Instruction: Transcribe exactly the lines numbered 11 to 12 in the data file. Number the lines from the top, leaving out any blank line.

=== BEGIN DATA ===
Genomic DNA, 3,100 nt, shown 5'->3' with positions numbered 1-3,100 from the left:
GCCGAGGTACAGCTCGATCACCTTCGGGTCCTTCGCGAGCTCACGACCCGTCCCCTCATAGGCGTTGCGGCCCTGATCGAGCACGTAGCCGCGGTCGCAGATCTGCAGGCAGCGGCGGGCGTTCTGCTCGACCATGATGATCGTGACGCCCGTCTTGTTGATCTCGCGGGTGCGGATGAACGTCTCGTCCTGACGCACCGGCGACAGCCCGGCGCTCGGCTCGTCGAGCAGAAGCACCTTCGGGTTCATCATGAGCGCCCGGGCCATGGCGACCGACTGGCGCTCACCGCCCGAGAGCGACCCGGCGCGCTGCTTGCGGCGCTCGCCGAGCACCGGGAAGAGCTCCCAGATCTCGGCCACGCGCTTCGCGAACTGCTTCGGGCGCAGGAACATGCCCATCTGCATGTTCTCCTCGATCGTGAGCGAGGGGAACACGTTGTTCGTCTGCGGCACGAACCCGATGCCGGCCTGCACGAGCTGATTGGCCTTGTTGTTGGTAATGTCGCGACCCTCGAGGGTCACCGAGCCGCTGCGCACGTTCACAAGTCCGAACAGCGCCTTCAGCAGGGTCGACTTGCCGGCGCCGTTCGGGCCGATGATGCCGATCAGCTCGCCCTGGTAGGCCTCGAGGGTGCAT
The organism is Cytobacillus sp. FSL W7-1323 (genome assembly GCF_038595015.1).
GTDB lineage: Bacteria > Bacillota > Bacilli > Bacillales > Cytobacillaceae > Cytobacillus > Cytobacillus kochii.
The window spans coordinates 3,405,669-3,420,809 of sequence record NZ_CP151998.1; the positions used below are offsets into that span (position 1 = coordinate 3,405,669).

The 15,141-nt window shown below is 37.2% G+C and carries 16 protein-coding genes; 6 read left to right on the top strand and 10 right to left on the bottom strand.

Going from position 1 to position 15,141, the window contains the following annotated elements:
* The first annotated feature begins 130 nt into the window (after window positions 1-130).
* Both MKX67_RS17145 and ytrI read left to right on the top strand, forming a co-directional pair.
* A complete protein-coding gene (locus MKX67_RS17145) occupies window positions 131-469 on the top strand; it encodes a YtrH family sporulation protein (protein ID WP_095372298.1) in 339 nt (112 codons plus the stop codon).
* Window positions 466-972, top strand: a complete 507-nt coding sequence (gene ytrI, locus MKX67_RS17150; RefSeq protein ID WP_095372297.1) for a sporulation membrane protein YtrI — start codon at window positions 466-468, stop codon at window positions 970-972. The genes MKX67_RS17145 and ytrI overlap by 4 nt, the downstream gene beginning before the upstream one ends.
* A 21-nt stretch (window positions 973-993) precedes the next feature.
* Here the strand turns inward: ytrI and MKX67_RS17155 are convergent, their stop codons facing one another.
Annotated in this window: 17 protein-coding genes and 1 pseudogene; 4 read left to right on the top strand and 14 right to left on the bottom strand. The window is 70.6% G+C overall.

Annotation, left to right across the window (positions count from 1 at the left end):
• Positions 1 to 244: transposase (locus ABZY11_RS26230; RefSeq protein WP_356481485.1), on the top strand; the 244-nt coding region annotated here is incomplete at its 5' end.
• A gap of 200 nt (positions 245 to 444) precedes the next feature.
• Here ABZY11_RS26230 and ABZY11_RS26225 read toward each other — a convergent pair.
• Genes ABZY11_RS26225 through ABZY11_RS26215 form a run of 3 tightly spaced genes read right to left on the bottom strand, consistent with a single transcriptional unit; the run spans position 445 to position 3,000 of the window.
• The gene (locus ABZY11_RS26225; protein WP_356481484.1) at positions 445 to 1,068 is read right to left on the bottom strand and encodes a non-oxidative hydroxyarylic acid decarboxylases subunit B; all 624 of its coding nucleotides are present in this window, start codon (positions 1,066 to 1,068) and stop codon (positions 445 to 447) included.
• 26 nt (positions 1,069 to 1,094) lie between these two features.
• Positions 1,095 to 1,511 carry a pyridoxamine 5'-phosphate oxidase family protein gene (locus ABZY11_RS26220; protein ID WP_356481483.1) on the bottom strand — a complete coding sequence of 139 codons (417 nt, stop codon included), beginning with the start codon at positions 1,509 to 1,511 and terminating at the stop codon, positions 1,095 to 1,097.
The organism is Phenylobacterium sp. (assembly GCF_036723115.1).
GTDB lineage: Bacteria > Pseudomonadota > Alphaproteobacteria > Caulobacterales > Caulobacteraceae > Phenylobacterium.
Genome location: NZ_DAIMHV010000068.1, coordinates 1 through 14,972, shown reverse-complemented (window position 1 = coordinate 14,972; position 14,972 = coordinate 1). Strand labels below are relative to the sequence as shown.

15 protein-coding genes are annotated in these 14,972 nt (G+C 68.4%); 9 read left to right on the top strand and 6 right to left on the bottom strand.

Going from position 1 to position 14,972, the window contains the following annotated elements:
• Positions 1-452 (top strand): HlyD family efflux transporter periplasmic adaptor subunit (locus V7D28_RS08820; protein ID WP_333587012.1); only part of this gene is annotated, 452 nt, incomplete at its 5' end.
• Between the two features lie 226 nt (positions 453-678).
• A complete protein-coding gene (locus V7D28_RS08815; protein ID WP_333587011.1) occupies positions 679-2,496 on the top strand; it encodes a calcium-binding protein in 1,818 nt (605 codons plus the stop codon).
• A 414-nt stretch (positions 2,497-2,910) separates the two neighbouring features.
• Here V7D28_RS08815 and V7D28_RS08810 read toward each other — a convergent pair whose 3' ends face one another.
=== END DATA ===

* Window positions 466-972, top strand: a complete 507-nt coding sequence (gene ytrI, locus MKX67_RS17150; RefSeq protein ID WP_095372297.1) for a sporulation membrane protein YtrI — start codon at window positions 466-468, stop codon at window positions 970-972. The genes MKX67_RS17145 and ytrI overlap by 4 nt, the downstream gene beginning before the upstream one ends.
* A 21-nt stretch (window positions 973-993) precedes the next feature.